As far as little-seen ’70s buddy cop films go, Peter Hyams’ Busting isn’t as bizarrely transgressive as Richard Rush’s Freebie and the Bean or as relentlessly downbeat as Robert Culp’s Hickey & Boggs. It certainly feels like less of a discovery than those two films, but there’s plenty to stick around for — especially if you’re a fan of Elliott Gould in his sardonic prime.
Like the aforementioned films, Busting straddles the line between ironic distance and hard-hitting bleakness, but comedy tends to rule the day, even if many of the film’s implications are less than cheery. Gould’s Det. Keneely and Robert Blake’s Det. Farrel are a pair of free-wheeling vice cops in Los Angeles whose enthusiasm for busting hookers and drug dealers is generally not matched by their superiors.
When the two make plans to take down kingpin Carl Rizzo (Allen Garfield), they’re blocked at every turn and eventually demoted to bathroom patrol to keep an eye out for stall-hopping perverts. There’s little room for nuance here — the rest of the vice squad is completely corrupt and only Keneely and Farrel seem to have any interest in justice. Naturally, their only option is to go rogue and attempt to nail Rizzo in a series of increasingly brazen confrontations.
The more outlandishly confident the pair is, the better the scene, like when they clear out one of Rizzo’s cabaret joints by loudly announcing their presence and clumsily looking for the establishment’s license or when they get Rizzo’s attention by setting his car on fire. Some of the more complicated setpieces — like a shootout in an underground market — reveal Hyams’ inexperience and lose their impact in a jumbled mess of spatial incoherence and poor editing.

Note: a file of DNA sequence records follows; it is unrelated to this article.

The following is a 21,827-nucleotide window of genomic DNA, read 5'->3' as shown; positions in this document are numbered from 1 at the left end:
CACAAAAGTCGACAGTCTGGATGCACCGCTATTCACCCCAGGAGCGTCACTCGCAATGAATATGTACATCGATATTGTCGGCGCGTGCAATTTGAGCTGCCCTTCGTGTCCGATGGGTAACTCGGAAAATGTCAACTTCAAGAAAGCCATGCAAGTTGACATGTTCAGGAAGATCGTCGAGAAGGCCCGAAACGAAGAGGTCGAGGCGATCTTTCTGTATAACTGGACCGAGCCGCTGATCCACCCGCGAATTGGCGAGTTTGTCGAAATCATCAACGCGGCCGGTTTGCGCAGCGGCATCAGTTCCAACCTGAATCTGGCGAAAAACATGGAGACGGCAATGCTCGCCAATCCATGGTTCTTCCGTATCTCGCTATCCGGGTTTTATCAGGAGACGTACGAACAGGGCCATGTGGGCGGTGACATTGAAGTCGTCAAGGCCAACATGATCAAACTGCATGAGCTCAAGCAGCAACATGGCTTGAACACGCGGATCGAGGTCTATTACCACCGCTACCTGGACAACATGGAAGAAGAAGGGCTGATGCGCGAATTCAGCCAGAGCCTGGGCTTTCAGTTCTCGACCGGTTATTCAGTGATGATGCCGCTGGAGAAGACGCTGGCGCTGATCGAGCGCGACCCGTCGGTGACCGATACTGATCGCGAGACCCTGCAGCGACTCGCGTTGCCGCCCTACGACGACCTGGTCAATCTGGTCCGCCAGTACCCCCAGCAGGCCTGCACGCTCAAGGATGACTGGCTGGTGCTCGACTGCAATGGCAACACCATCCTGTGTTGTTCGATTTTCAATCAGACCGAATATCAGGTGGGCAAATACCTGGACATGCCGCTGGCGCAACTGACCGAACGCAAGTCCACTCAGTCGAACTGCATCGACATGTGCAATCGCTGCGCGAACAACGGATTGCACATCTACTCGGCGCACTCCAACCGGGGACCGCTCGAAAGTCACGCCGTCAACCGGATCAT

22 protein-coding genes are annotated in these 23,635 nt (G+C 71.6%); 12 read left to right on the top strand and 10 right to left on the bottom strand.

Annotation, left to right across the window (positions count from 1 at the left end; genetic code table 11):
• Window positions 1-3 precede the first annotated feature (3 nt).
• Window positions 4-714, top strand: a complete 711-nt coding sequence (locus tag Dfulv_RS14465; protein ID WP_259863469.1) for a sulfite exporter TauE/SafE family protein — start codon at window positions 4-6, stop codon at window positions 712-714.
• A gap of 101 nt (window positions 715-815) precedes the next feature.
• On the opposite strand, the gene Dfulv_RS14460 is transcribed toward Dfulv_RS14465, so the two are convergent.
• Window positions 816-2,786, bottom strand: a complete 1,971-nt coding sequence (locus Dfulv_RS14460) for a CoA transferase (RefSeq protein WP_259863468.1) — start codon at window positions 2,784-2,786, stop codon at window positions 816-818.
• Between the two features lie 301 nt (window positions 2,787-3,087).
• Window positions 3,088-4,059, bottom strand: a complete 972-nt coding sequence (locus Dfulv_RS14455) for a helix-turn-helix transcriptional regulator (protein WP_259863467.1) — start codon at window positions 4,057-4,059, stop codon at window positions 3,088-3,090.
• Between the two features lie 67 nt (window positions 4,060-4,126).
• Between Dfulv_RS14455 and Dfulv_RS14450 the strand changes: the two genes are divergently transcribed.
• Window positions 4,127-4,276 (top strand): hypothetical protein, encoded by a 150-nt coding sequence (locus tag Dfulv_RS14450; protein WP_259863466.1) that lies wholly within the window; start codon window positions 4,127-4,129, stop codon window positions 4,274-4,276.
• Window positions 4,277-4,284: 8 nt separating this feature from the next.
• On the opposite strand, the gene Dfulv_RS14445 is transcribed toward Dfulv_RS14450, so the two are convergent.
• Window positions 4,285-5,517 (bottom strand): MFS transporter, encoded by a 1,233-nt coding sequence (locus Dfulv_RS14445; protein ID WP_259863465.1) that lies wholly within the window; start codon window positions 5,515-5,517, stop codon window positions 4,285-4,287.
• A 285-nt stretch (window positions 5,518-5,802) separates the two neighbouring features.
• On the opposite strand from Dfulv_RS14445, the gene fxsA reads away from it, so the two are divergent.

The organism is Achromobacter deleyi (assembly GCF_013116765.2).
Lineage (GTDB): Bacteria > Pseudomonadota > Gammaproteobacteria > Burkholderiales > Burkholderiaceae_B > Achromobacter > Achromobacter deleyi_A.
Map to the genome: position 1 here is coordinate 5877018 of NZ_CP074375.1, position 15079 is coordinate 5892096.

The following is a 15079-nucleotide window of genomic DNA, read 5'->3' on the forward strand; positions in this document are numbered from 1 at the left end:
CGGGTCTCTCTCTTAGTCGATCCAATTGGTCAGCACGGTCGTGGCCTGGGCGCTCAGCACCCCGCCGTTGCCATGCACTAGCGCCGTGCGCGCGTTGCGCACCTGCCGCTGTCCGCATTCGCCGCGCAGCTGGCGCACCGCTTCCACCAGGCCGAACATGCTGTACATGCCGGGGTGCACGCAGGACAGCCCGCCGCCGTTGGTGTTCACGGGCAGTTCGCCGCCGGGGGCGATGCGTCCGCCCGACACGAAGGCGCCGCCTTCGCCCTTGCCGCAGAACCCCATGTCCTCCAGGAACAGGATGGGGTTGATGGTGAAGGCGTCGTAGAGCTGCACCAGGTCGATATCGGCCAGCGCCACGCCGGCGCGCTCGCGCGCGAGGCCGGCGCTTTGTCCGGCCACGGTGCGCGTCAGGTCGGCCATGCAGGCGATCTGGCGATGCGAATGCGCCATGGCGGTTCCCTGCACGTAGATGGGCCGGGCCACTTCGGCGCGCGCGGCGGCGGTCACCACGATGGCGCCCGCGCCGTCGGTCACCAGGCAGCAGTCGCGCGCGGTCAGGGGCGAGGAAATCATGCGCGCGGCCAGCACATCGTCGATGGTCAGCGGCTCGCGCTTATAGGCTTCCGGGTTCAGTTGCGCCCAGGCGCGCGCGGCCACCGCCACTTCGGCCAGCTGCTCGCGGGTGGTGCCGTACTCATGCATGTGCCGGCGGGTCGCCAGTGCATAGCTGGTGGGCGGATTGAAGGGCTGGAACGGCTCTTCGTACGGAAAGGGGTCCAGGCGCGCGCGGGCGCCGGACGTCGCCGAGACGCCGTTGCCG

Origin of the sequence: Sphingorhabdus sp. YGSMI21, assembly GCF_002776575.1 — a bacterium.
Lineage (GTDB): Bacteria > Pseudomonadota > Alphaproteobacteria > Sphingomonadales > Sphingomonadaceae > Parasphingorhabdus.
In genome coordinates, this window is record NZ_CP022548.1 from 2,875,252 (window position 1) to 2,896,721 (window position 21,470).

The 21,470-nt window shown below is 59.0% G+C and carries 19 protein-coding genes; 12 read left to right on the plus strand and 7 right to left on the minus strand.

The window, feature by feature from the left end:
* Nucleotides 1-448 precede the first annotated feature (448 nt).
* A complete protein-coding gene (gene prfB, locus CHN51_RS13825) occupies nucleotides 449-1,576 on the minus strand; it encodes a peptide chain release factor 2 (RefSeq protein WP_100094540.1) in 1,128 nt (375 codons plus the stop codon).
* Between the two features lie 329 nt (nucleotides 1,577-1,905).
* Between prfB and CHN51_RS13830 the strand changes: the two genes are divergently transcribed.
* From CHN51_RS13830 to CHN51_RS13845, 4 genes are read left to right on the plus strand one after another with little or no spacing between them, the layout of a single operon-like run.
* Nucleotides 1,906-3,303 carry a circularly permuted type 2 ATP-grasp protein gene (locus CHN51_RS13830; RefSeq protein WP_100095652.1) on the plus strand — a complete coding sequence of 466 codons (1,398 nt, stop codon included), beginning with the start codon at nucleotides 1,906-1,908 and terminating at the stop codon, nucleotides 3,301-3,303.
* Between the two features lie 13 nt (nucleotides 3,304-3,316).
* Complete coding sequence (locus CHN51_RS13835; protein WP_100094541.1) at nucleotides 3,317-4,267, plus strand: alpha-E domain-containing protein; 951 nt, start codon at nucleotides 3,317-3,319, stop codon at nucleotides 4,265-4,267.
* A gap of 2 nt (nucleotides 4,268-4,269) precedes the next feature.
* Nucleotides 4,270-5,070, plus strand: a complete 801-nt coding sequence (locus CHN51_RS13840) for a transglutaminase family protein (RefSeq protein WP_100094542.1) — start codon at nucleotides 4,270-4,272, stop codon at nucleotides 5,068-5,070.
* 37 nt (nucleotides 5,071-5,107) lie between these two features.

Hyams’ script ambles along pleasantly, even if it’s rather simpleminded and schematic at points. What really props the film up are the lead performances, especially Gould, whose distinctive laconic and sarcastic demeanor is a perfect fit for Keneely. His casually offhand nature sees him busting up small-time dealers and dangerous power players with equal ease — and hiding a stuffed-down sense of futility inside.
The MGM Limited Edition Collection burn-on-demand DVD is no doubt an improvement over the previous VHS version, presenting the film in its original 1.85:1 aspect ratio and giving it a solid transfer. The washed-out colors and pervasive film grain are sharply rendered, and only minor damage mars the print occasionally. The disc includes the film’s original theatrical trailer.
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